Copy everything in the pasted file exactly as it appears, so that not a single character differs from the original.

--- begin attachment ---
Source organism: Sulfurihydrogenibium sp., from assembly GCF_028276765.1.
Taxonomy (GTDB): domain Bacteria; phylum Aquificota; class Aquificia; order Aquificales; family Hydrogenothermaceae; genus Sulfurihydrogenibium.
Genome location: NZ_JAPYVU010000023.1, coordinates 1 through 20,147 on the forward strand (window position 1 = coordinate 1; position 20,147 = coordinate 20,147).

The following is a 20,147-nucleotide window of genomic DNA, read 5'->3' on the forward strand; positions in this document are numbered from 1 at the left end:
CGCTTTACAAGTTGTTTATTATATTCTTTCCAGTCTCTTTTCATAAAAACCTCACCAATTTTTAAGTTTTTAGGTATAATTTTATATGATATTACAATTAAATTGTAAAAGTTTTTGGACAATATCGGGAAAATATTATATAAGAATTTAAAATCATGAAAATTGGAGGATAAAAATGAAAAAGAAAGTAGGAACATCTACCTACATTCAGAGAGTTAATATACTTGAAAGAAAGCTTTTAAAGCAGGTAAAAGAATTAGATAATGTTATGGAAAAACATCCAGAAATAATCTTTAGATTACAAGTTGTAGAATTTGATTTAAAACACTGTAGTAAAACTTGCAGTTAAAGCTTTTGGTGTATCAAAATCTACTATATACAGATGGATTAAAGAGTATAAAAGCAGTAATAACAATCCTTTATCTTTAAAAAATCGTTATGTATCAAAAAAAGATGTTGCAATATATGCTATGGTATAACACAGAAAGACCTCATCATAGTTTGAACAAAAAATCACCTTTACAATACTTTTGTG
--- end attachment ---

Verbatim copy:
Source organism: Sulfurihydrogenibium sp., from assembly GCF_028276765.1.
Taxonomy (GTDB): domain Bacteria; phylum Aquificota; class Aquificia; order Aquificales; family Hydrogenothermaceae; genus Sulfurihydrogenibium.
Genome location: NZ_JAPYVU010000023.1, coordinates 1 through 20,147 on the forward strand (window position 1 = coordinate 1; position 20,147 = coordinate 20,147).

The following is a 20,147-nucleotide window of genomic DNA, read 5'->3' on the forward strand; positions in this document are numbered from 1 at the left end:
CGCTTTACAAGTTGTTTATTATATTCTTTCCAGTCTCTTTTCATAAAAACCTCACCAATTTTTAAGTTTTTAGGTATAATTTTATATGATATTACAATTAAATTGTAAAAGTTTTTGGACAATATCGGGAAAATATTATATAAGAATTTAAAATCATGAAAATTGGAGGATAAAAATGAAAAAGAAAGTAGGAACATCTACCTACATTCAGAGAGTTAATATACTTGAAAGAAAGCTTTTAAAGCAGGTAAAAGAATTAGATAATGTTATGGAAAAACATCCAGAAATAATCTTTAGATTACAAGTTGTAGAATTTGATTTAAAACACTGTAGTAAAACTTGCAGTTAAAGCTTTTGGTGTATCAAAATCTACTATATACAGATGGATTAAAGAGTATAAAAGCAGTAATAACAATCCTTTATCTTTAAAAAATCGTTATGTATCAAAAAAAGATGTTGCAATATATGCTATGGTATAACACAGAAAGACCTCATCATAGTTTGAACAAAAAATCACCTTTACAATACTTTTGTG